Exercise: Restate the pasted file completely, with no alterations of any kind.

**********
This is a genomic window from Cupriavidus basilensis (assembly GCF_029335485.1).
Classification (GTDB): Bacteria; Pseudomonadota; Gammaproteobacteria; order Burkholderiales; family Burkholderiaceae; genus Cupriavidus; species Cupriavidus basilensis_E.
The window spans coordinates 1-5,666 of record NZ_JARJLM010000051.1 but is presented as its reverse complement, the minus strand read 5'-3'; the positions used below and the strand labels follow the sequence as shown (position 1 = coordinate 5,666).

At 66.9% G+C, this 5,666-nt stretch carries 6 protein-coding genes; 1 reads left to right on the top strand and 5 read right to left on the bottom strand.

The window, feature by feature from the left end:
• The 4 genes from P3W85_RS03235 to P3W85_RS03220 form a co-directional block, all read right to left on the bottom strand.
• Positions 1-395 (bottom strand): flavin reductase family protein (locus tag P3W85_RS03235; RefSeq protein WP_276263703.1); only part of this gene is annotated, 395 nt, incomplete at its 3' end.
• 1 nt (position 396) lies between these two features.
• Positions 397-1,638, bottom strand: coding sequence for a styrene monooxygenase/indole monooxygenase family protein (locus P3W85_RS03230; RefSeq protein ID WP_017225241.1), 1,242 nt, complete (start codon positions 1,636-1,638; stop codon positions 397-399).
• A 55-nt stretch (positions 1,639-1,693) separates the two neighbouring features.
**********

This is a genomic window from Cupriavidus basilensis (assembly GCF_029335485.1).
Classification (GTDB): Bacteria; Pseudomonadota; Gammaproteobacteria; order Burkholderiales; family Burkholderiaceae; genus Cupriavidus; species Cupriavidus basilensis_E.
The window spans coordinates 1-5,666 of record NZ_JARJLM010000051.1 but is presented as its reverse complement, the minus strand read 5'-3'; the positions used below and the strand labels follow the sequence as shown (position 1 = coordinate 5,666).

At 66.9% G+C, this 5,666-nt stretch carries 6 protein-coding genes; 1 reads left to right on the top strand and 5 read right to left on the bottom strand.

The window, feature by feature from the left end:
• The 4 genes from P3W85_RS03235 to P3W85_RS03220 form a co-directional block, all read right to left on the bottom strand.
• Positions 1-395 (bottom strand): flavin reductase family protein (locus tag P3W85_RS03235; RefSeq protein WP_276263703.1); only part of this gene is annotated, 395 nt, incomplete at its 3' end.
• 1 nt (position 396) lies between these two features.
• Positions 397-1,638, bottom strand: coding sequence for a styrene monooxygenase/indole monooxygenase family protein (locus P3W85_RS03230; RefSeq protein ID WP_017225241.1), 1,242 nt, complete (start codon positions 1,636-1,638; stop codon positions 397-399).
• A 55-nt stretch (positions 1,639-1,693) separates the two neighbouring features.